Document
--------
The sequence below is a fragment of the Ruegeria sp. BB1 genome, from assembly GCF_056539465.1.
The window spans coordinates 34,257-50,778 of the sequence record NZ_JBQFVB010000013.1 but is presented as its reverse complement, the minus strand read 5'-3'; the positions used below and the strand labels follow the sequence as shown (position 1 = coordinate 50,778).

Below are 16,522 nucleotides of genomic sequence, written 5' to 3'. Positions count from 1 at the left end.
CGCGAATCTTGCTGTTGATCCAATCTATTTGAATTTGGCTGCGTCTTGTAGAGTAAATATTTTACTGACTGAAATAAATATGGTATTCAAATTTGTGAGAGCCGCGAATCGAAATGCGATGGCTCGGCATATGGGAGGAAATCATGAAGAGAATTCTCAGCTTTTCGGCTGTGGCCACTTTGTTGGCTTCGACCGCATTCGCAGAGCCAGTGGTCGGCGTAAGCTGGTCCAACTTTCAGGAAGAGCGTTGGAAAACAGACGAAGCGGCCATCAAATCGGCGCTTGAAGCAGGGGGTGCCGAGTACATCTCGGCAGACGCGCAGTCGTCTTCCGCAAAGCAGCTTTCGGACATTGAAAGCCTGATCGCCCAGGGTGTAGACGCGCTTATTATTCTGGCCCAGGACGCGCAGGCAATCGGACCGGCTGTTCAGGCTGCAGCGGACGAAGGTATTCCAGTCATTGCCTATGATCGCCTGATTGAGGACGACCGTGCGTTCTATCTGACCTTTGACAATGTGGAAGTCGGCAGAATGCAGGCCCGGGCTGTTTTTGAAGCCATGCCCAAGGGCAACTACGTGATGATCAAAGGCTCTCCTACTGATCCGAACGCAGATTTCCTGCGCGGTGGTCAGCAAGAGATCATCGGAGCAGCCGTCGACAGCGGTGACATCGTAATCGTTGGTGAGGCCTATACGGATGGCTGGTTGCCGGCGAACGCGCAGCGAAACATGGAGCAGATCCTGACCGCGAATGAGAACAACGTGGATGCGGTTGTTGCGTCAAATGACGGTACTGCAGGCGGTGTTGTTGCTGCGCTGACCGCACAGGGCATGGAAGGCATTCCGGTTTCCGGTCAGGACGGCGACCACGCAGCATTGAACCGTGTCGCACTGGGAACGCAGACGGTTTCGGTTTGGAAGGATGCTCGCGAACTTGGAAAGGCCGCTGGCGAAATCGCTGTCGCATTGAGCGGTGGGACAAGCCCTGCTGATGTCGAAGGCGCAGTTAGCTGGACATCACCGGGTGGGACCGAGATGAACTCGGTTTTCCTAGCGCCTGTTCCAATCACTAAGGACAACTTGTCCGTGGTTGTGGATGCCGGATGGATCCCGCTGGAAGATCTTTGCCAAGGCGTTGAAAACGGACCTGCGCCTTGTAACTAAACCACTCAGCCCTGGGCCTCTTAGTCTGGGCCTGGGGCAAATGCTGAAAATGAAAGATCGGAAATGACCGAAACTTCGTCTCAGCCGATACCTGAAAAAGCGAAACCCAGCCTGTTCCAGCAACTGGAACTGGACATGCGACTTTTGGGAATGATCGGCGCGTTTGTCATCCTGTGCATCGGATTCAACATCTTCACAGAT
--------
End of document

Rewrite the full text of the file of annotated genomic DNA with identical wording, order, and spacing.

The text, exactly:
The sequence below is a fragment of the Ruegeria sp. BB1 genome, from assembly GCF_056539465.1.
The window spans coordinates 34,257-50,778 of the sequence record NZ_JBQFVB010000013.1 but is presented as its reverse complement, the minus strand read 5'-3'; the positions used below and the strand labels follow the sequence as shown (position 1 = coordinate 50,778).

Below are 16,522 nucleotides of genomic sequence, written 5' to 3'. Positions count from 1 at the left end.
CGCGAATCTTGCTGTTGATCCAATCTATTTGAATTTGGCTGCGTCTTGTAGAGTAAATATTTTACTGACTGAAATAAATATGGTATTCAAATTTGTGAGAGCCGCGAATCGAAATGCGATGGCTCGGCATATGGGAGGAAATCATGAAGAGAATTCTCAGCTTTTCGGCTGTGGCCACTTTGTTGGCTTCGACCGCATTCGCAGAGCCAGTGGTCGGCGTAAGCTGGTCCAACTTTCAGGAAGAGCGTTGGAAAACAGACGAAGCGGCCATCAAATCGGCGCTTGAAGCAGGGGGTGCCGAGTACATCTCGGCAGACGCGCAGTCGTCTTCCGCAAAGCAGCTTTCGGACATTGAAAGCCTGATCGCCCAGGGTGTAGACGCGCTTATTATTCTGGCCCAGGACGCGCAGGCAATCGGACCGGCTGTTCAGGCTGCAGCGGACGAAGGTATTCCAGTCATTGCCTATGATCGCCTGATTGAGGACGACCGTGCGTTCTATCTGACCTTTGACAATGTGGAAGTCGGCAGAATGCAGGCCCGGGCTGTTTTTGAAGCCATGCCCAAGGGCAACTACGTGATGATCAAAGGCTCTCCTACTGATCCGAACGCAGATTTCCTGCGCGGTGGTCAGCAAGAGATCATCGGAGCAGCCGTCGACAGCGGTGACATCGTAATCGTTGGTGAGGCCTATACGGATGGCTGGTTGCCGGCGAACGCGCAGCGAAACATGGAGCAGATCCTGACCGCGAATGAGAACAACGTGGATGCGGTTGTTGCGTCAAATGACGGTACTGCAGGCGGTGTTGTTGCTGCGCTGACCGCACAGGGCATGGAAGGCATTCCGGTTTCCGGTCAGGACGGCGACCACGCAGCATTGAACCGTGTCGCACTGGGAACGCAGACGGTTTCGGTTTGGAAGGATGCTCGCGAACTTGGAAAGGCCGCTGGCGAAATCGCTGTCGCATTGAGCGGTGGGACAAGCCCTGCTGATGTCGAAGGCGCAGTTAGCTGGACATCACCGGGTGGGACCGAGATGAACTCGGTTTTCCTAGCGCCTGTTCCAATCACTAAGGACAACTTGTCCGTGGTTGTGGATGCCGGATGGATCCCGCTGGAAGATCTTTGCCAAGGCGTTGAAAACGGACCTGCGCCTTGTAACTAAACCACTCAGCCCTGGGCCTCTTAGTCTGGGCCTGGGGCAAATGCTGAAAATGAAAGATCGGAAATGACCGAAACTTCGTCTCAGCCGATACCTGAAAAAGCGAAACCCAGCCTGTTCCAGCAACTGGAACTGGACATGCGACTTTTGGGAATGATCGGCGCGTTTGTCATCCTGTGCATCGGATTCAACATCTTCACAGAT